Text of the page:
BRUSSELS — Germany and Italy will join the United States as "lead nations" in regions of Afghanistan after NATO transitions into a noncombat mission there after 2014, Defense Secretary Chuck Hagel said Wednesday.
The U.S. defense chief was speaking after the Atlantic alliance laid out a new plan shifting into a training and assistance role for the Afghan forces set to take over from NATO in about 18 months. He didn't specify, however, how many troops NATO will maintain in Afghanistan after that.
"The United States has committed to being the largest single contributor to this mission" — as lead nation in the restive east and south, Hagel told reporters after a two-day meeting of NATO defense ministers at the alliance's headquarters in Brussels.
"We appreciate the commitments that other nations are making, including announcements by Germany and Italy that they will serve as lead nations for the north and the west" — zones the two European are in charge of now in the fight against insurgents in Afghanistan.
Turkey, he said, was "favorably considering" a role as "framework nation" in Kabul, the Afghan capital.
Questions remain about the total size of the NATO noncombat mission force after the end of next year.
NATO Secretary-General Anders Fogh Rasmussen said only that it will be "significantly smaller" than the tens of thousands of U.S.-led troops in Afghanistan now, and said decisions about force numbers after 2014 will come later.
There currently are about 100,000 international troops in Afghanistan, including 66,000 from the United States. The U.S. troop total is scheduled to drop to about 32,000 by early next year, with the bulk of the decline occurring during the winter.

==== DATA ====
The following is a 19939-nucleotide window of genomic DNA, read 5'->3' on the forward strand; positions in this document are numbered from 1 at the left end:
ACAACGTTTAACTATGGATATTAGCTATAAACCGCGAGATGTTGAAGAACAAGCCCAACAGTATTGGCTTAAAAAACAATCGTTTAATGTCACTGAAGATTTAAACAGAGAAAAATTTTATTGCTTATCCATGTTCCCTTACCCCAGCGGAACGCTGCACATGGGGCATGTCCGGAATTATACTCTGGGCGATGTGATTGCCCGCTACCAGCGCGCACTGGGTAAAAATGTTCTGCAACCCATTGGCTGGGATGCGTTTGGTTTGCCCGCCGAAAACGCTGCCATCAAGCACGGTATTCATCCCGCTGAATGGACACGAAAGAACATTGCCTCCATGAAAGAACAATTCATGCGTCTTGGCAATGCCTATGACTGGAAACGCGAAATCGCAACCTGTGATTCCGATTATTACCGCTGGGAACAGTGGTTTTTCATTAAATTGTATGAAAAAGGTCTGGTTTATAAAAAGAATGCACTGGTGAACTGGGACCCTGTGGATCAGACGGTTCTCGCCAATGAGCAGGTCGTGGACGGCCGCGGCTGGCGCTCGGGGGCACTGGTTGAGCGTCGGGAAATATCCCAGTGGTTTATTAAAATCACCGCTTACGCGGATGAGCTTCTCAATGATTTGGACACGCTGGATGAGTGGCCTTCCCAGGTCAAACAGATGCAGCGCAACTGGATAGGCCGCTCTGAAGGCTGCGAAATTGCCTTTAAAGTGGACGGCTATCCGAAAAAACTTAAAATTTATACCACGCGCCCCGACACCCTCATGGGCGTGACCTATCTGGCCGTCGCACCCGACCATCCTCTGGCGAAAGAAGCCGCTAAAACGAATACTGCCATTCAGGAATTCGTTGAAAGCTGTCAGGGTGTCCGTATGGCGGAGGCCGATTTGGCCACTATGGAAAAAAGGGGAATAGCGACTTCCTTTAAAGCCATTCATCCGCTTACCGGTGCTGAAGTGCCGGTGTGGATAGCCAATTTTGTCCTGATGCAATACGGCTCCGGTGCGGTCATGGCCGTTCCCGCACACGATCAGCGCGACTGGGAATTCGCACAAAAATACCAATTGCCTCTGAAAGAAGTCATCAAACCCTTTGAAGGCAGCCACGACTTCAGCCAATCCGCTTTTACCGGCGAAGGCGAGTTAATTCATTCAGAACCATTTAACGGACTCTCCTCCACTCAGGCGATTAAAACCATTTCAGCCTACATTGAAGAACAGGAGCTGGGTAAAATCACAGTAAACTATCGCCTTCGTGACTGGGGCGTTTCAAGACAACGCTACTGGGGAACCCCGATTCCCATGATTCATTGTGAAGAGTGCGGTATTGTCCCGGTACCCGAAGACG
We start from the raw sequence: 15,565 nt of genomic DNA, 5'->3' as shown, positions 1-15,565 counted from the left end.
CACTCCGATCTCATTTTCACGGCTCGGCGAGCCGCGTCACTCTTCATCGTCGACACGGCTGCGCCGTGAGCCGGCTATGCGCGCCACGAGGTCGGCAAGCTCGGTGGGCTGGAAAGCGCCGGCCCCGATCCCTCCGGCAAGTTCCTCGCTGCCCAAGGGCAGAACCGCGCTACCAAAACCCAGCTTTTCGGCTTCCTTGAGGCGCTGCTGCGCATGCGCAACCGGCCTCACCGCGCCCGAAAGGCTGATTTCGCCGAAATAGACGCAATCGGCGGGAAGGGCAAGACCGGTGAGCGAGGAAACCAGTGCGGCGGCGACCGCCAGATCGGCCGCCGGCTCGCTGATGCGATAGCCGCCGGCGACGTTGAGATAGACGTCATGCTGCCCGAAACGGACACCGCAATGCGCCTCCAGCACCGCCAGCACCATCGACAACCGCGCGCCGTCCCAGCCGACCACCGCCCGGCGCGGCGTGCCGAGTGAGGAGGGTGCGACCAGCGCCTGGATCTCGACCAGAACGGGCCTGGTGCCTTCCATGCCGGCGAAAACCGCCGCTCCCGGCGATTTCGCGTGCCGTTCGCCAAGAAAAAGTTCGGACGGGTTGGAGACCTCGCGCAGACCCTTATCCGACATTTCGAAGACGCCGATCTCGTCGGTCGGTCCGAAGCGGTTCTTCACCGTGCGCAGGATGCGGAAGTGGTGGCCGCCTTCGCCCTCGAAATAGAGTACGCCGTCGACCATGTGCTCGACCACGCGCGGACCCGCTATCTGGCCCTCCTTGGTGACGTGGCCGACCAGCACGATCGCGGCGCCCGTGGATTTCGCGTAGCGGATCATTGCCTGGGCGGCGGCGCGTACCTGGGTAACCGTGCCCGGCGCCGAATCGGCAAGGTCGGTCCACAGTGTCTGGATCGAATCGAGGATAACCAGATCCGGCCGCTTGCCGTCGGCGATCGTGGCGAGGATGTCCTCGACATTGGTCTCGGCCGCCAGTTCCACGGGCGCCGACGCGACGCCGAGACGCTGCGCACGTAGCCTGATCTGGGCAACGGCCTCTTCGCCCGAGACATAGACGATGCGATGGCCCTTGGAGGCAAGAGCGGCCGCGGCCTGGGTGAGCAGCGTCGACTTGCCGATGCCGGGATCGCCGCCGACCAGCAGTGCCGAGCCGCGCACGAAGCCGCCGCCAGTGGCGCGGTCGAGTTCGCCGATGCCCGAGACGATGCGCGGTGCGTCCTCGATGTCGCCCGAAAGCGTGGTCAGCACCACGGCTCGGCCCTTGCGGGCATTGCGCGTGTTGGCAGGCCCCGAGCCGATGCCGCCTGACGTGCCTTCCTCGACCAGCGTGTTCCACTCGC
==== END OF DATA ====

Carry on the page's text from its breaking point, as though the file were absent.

The new mission "will not be ISAF by another name," Fogh Rasmussen said of NATO's International Security Assistance Force in Afghanistan. "It will focus on the national institutions such as the security ministries, and the core level of army and police command."
There has been sharp debate over whether the United States should be more specific about its long-term military commitment to Afghanistan. Some defense experts have suggested that NATO's plan for a residual force of 8,000 to 12,000 may not be large enough.
Last week, retired Gen. John Allen and a former undersecretary of defense urged the White House to announce its plan as soon as possible.
Training Afghan military and police to take over security is essential to the withdrawal of NATO combat forces remaining in Afghanistan nearly 12 years after toppling the Taliban's hardline regime for sheltering al-Qaida's terrorist leadership.
The start of the insurgents' spring fighting season in April has been a crucial test for those forces, as U.S. military trainers pull back.
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